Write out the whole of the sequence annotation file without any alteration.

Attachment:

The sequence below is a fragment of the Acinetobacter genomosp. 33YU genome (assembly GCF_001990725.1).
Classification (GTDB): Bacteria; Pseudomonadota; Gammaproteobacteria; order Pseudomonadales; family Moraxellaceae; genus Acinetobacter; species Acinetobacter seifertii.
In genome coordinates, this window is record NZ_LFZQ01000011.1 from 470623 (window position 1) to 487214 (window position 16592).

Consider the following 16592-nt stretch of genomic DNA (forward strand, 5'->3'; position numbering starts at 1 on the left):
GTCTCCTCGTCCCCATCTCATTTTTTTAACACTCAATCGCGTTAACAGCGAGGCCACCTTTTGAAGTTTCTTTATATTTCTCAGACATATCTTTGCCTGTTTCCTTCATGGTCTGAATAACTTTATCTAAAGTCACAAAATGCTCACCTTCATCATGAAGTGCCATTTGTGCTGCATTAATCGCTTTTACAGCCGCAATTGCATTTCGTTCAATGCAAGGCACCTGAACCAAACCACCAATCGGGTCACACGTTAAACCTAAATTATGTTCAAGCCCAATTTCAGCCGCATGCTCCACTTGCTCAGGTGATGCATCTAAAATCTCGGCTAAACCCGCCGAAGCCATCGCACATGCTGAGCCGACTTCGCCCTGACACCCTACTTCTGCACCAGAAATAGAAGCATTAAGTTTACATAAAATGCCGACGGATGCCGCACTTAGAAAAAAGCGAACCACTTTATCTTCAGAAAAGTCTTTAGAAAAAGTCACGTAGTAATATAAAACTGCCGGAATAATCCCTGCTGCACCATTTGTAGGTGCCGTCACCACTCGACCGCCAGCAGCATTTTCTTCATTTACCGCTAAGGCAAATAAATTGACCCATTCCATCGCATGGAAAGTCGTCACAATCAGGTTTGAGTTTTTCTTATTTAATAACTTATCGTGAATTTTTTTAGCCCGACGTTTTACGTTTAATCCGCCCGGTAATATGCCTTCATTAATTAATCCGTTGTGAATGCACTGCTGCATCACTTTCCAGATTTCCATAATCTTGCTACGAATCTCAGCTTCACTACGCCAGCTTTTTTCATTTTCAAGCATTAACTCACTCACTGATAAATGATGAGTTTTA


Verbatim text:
The sequence below is a fragment of the Acinetobacter genomosp. 33YU genome (assembly GCF_001990725.1).
Classification (GTDB): Bacteria; Pseudomonadota; Gammaproteobacteria; order Pseudomonadales; family Moraxellaceae; genus Acinetobacter; species Acinetobacter seifertii.
In genome coordinates, this window is record NZ_LFZQ01000011.1 from 470623 (window position 1) to 487214 (window position 16592).

Consider the following 16592-nt stretch of genomic DNA (forward strand, 5'->3'; position numbering starts at 1 on the left):
GTCTCCTCGTCCCCATCTCATTTTTTTAACACTCAATCGCGTTAACAGCGAGGCCACCTTTTGAAGTTTCTTTATATTTCTCAGACATATCTTTGCCTGTTTCCTTCATGGTCTGAATAACTTTATCTAAAGTCACAAAATGCTCACCTTCATCATGAAGTGCCATTTGTGCTGCATTAATCGCTTTTACAGCCGCAATTGCATTTCGTTCAATGCAAGGCACCTGAACCAAACCACCAATCGGGTCACACGTTAAACCTAAATTATGTTCAAGCCCAATTTCAGCCGCATGCTCCACTTGCTCAGGTGATGCATCTAAAATCTCGGCTAAACCCGCCGAAGCCATCGCACATGCTGAGCCGACTTCGCCCTGACACCCTACTTCTGCACCAGAAATAGAAGCATTAAGTTTACATAAAATGCCGACGGATGCCGCACTTAGAAAAAAGCGAACCACTTTATCTTCAGAAAAGTCTTTAGAAAAAGTCACGTAGTAATATAAAACTGCCGGAATAATCCCTGCTGCACCATTTGTAGGTGCCGTCACCACTCGACCGCCAGCAGCATTTTCTTCATTTACCGCTAAGGCAAATAAATTGACCCATTCCATCGCATGGAAAGTCGTCACAATCAGGTTTGAGTTTTTCTTATTTAATAACTTATCGTGAATTTTTTTAGCCCGACGTTTTACGTTTAATCCGCCCGGTAATATGCCTTCATTAATTAATCCGTTGTGAATGCACTGCTGCATCACTTTCCAGATTTCCATAATCTTGCTACGAATCTCAGCTTCACTACGCCAGCTTTTTTCATTTTCAAGCATTAACTCACTCACTGATAAATGATGAGTTTTA